Beyers Wäscheheft; sewing vintage undergarments and pajamas for the whole family!

One of the ways that I satisfy my sewing craze when my limited time prevents actual sewing, is browsing/collecting/hoarding vintage sewing ephemera.

I've written before about Lutterloh, and once I realized how much I admired pre and post-war German sewing ephemera, I expanded my searches internationally-- which led me to fabulous sewing magazines. I'd heard of Burda before, but it wasn't until I browsed eBay that I realized the trend of sewing magazines began long ago-- why didn't this approach become popular in the US? It's so practical and conservative to issue a full magazine of patterns, allowing the user to trace the pieces once they are ready/interested.

Anyway, I recently purchased a collection of old sewing magazines from a seller in Italy for a very fair price. After winning the bid, she emailed and asked if I would be interested in having extra magazines for no charge except additional shipping. What a kind offer! With an enthusiastic yes and payment, I waited impatiently for the package to arrive. The Italian post estimated it would be approximately 10 -14 days, and within 5 days it was departing from Italy... but from there, the international shipping stopped updating. Weeks went by with no update, and we began worrying the package had been lost. Suddenly, after over 3 weeks, it updated its location to have landed in the US, cleared customs, and arrived on my doorstep only a few days later. My original purchase was in the first week of December, and it arrived a month later in January... and when I opened my package I was humming with delight. BEAUTIFUL, BEAUTIFUL PATTERNS!

Behold the glory of this Beyers magazine, from cover to cover:








I have already traced the bra pattern 37_522 from the pattern above (left side of page). It is very simple and elegant in its design, so I think it's a good place for me to start. The size is 96 cm (~38 inches), so I think it should fit in the cup area but I expect I will need to reduce the band size overall. I am *very* curious about the crossover bra on the right side of the page! What a curious design, right? Bust size is 92 cm (~36 in)-- so my size! BUT, I don't think I want to start bra making with the technical design. I need to have an understanding of adjusting the cup size before I start, since my cup size is typically larger than the bust for which an  average pattern is drafted.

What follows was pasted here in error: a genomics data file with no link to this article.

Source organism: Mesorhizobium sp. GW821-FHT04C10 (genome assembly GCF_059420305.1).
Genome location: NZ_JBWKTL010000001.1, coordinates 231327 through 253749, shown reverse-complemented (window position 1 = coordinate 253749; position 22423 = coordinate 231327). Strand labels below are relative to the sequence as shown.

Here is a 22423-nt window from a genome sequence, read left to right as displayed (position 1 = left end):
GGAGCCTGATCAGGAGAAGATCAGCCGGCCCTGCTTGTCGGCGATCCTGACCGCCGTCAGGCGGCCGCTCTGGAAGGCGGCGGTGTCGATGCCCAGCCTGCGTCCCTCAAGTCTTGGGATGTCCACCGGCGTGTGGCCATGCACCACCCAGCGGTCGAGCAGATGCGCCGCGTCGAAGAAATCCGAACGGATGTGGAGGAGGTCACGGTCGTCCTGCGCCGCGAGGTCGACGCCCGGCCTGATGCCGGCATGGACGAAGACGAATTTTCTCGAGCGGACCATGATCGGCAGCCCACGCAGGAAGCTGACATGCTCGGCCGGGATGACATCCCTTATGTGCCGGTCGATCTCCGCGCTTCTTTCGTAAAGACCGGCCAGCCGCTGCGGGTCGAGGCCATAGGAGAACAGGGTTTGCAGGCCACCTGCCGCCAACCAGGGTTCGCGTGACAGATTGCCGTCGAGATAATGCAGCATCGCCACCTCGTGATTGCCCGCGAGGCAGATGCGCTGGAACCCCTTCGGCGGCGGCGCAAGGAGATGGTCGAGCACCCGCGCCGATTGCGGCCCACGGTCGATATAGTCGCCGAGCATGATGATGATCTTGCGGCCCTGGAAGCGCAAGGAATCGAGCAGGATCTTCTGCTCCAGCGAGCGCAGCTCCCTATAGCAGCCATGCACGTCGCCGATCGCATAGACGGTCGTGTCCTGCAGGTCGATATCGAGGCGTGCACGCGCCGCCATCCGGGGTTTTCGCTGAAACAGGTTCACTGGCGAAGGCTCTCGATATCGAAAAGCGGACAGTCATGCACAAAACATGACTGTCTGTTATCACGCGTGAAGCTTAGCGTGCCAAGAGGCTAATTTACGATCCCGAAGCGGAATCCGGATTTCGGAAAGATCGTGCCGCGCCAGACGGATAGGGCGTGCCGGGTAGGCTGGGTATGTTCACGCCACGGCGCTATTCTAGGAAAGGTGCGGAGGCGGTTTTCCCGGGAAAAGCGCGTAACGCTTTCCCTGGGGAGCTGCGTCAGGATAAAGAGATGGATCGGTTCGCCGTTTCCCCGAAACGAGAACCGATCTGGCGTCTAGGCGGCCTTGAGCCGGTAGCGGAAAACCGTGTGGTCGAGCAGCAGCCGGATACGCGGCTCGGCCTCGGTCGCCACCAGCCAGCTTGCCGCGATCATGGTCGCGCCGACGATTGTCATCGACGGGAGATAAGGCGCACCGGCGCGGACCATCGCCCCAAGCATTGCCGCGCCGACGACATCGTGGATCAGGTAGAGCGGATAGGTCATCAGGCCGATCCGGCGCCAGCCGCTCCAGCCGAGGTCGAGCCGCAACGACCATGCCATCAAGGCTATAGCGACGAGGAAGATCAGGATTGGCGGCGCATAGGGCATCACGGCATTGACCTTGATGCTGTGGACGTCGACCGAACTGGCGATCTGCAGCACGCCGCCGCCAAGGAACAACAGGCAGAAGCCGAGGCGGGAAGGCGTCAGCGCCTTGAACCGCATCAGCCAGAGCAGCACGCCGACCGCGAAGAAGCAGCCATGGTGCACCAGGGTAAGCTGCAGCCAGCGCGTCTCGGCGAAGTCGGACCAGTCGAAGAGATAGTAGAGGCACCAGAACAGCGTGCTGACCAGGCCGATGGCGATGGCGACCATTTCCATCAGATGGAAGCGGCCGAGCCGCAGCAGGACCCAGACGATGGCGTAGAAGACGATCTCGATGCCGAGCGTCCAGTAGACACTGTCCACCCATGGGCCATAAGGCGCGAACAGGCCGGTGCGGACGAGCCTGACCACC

I've also traced the vintage bra pattern 37_526 from the top right of the page above. I like the ruffle detail above the cup, and the V stitching on the bra band between/below the cups. It looks like a really love pattern. The size is 104 cm (~40 inches), so I anticipate it being too large for me. Currently, my high bust measures ~36" and full bust 39.5", but I'm just really curious about the pattern itself.

















And lastly, I've also traced out the pantie pattern from the right column, center square above. There are two panties pictured, and I have traced the pair with the lace cuff at the thigh, with an inset crotch gusset. I have no idea how I feel about these, but they look very fun and easy to sew. The size, as-is, will not fit me because I am very pear-shaped. It measure 114 cm, which I am quite sure is the hip measurement (reading the magazine with a translating app is time consuming, but I am starting to memorize some of the sewing terms, making it easier). 


What are your favorites from this magazine? There are so many patterns here that I am keen to sew-- what else do you think I should put on my list? If things go well, once I'm done with uni this year, I might take some special orders for sewing as I hope to build a little side business for fun,

I probably won't get started on sewing anything from this magazine for myself for at least a few weeks or a month, because I have two dresses already cut out and awaiting the machine. I've got limited time due to full-time classes and full-time work, but that hasn't stopped me from dreaming and making incremental progress.

Have you ever sewn from mid-century magazines like these? Do you collect them too? If so, have you considered preservation methods for your pattern sheets? The pattern sheets themselves are quite brittle, and folding/unfolding them results in tiny pieces of paper flaking away. I am very concerned about them becoming 1) unusable and 2) ruined after just a few uses. To prevent their demise, I am researching local options for large-format scanning/copying, such as that used with architecture designs. I think I can get relatively affordable copies.


I'd love to hear from you about your experiences using the traceable pattern sheets. Some people think they are a nightmare, but I see them as a puzzle. I really enjoy the tracing, and the kid enjoys helping me with it too.


More to come, soon...

xoxo
Amanda

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